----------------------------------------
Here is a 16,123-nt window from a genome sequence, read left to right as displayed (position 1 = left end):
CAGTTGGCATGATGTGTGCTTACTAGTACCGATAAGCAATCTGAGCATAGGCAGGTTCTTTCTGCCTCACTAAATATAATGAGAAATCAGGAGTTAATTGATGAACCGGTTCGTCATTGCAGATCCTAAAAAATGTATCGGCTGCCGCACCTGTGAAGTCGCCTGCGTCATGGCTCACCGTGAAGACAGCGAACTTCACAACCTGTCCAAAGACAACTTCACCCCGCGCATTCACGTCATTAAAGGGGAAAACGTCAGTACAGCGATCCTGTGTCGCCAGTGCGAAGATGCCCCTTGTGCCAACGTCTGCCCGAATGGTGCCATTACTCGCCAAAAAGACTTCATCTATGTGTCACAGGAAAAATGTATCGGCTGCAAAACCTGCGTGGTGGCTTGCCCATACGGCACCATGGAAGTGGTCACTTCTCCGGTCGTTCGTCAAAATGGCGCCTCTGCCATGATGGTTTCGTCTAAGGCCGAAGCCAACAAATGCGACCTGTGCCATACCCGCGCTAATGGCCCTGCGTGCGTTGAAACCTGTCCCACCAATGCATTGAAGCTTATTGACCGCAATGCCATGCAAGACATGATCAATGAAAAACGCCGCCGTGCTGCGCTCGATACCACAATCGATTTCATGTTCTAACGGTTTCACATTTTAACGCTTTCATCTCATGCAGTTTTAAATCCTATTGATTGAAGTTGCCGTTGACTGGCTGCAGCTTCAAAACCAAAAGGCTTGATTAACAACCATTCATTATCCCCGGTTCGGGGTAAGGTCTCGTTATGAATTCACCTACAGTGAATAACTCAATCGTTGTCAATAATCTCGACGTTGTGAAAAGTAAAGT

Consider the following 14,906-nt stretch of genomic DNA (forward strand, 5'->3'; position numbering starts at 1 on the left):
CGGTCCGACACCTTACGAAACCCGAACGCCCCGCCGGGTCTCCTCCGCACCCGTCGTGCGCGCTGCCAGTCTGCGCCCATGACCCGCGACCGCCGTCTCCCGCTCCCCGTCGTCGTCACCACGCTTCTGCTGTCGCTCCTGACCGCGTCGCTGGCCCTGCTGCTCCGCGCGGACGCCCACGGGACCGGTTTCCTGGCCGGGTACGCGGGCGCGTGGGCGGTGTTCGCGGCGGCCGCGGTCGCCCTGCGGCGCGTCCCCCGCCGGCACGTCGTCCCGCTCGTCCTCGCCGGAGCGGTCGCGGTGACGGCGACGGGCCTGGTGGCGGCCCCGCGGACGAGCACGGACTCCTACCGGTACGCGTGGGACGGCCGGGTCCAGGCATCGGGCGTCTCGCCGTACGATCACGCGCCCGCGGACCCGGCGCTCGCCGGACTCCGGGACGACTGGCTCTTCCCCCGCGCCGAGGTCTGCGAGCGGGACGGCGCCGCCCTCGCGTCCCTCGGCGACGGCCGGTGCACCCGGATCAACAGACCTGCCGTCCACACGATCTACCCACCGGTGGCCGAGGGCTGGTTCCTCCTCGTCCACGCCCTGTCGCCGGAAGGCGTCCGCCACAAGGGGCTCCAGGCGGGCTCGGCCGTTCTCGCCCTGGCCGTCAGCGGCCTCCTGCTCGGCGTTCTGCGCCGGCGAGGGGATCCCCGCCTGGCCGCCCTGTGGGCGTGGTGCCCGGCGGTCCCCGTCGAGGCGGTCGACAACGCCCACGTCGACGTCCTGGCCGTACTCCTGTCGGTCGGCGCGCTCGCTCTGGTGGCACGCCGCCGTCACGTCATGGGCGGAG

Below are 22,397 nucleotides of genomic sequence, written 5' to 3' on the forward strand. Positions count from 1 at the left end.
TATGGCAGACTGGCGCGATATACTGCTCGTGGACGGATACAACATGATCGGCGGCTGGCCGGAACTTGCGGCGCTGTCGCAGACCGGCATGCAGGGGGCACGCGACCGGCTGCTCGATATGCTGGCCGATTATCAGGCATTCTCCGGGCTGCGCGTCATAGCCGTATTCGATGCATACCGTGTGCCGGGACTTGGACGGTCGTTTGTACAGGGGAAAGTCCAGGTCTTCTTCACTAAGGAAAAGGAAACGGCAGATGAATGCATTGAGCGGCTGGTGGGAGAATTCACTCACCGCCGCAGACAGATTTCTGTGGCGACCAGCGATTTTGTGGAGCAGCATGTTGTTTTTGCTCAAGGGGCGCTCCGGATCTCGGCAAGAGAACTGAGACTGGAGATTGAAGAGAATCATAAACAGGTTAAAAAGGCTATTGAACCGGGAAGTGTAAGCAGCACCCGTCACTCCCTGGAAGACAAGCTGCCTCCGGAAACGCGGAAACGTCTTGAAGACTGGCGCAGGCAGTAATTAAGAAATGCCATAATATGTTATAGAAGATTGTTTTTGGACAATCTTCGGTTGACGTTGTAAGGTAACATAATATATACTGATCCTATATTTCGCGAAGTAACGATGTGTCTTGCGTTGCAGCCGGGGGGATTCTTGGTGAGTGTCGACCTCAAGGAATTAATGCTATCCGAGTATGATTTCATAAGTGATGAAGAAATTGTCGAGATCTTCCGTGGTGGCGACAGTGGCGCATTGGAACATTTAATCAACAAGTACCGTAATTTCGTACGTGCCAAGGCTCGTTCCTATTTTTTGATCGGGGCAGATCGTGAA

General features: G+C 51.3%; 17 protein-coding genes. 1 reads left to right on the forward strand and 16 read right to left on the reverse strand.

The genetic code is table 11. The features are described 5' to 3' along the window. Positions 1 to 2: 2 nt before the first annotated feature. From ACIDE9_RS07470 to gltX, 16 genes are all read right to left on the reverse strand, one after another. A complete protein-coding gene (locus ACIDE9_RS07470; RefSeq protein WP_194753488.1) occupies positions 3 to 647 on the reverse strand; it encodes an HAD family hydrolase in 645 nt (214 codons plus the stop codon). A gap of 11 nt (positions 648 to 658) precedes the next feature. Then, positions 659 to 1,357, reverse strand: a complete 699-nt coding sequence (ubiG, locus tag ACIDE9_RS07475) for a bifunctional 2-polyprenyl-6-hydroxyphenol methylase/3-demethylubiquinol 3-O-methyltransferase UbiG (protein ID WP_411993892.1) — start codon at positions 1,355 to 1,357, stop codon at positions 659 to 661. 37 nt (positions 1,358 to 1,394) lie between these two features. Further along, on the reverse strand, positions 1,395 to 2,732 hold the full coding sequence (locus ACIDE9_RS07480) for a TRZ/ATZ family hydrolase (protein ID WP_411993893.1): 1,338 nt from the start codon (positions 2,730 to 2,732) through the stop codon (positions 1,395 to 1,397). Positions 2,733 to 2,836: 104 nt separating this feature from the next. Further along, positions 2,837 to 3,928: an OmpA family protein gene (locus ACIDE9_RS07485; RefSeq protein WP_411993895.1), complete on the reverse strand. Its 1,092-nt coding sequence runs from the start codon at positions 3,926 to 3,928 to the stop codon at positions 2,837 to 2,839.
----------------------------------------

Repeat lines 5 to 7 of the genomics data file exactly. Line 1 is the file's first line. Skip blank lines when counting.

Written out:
Below are 22,397 nucleotides of genomic sequence, written 5' to 3' on the forward strand. Positions count from 1 at the left end.
TATGGCAGACTGGCGCGATATACTGCTCGTGGACGGATACAACATGATCGGCGGCTGGCCGGAACTTGCGGCGCTGTCGCAGACCGGCATGCAGGGGGCACGCGACCGGCTGCTCGATATGCTGGCCGATTATCAGGCATTCTCCGGGCTGCGCGTCATAGCCGTATTCGATGCATACCGTGTGCCGGGACTTGGACGGTCGTTTGTACAGGGGAAAGTCCAGGTCTTCTTCACTAAGGAAAAGGAAACGGCAGATGAATGCATTGAGCGGCTGGTGGGAGAATTCACTCACCGCCGCAGACAGATTTCTGTGGCGACCAGCGATTTTGTGGAGCAGCATGTTGTTTTTGCTCAAGGGGCGCTCCGGATCTCGGCAAGAGAACTGAGACTGGAGATTGAAGAGAATCATAAACAGGTTAAAAAGGCTATTGAACCGGGAAGTGTAAGCAGCACCCGTCACTCCCTGGAAGACAAGCTGCCTCCGGAAACGCGGAAACGTCTTGAAGACTGGCGCAGGCAGTAATTAAGAAATGCCATAATATGTTATAGAAGATTGTTTTTGGACAATCTTCGGTTGACGTTGTAAGGTAACATAATATATACTGATCCTATATTTCGCGAAGTAACGATGTGTCTTGCGTTGCAGCCGGGGGGATTCTTGGTGAGTGTCGACCTCAAGGAATTAATGCTATCCGAGTATGATTTCATAAGTGATGAAGAAATTGTCGAGATCTTCCGTGGTGGCGACAGTGGCGCATTGGAACATTTAATCAACAAGTACCGTAATTTCGTACGTGCCAAGGCTCGTTCCTATTTTTTGATCGGGGCAGATCGTGAA

General features: G+C 51.3%; 17 protein-coding genes. 1 reads left to right on the forward strand and 16 read right to left on the reverse strand.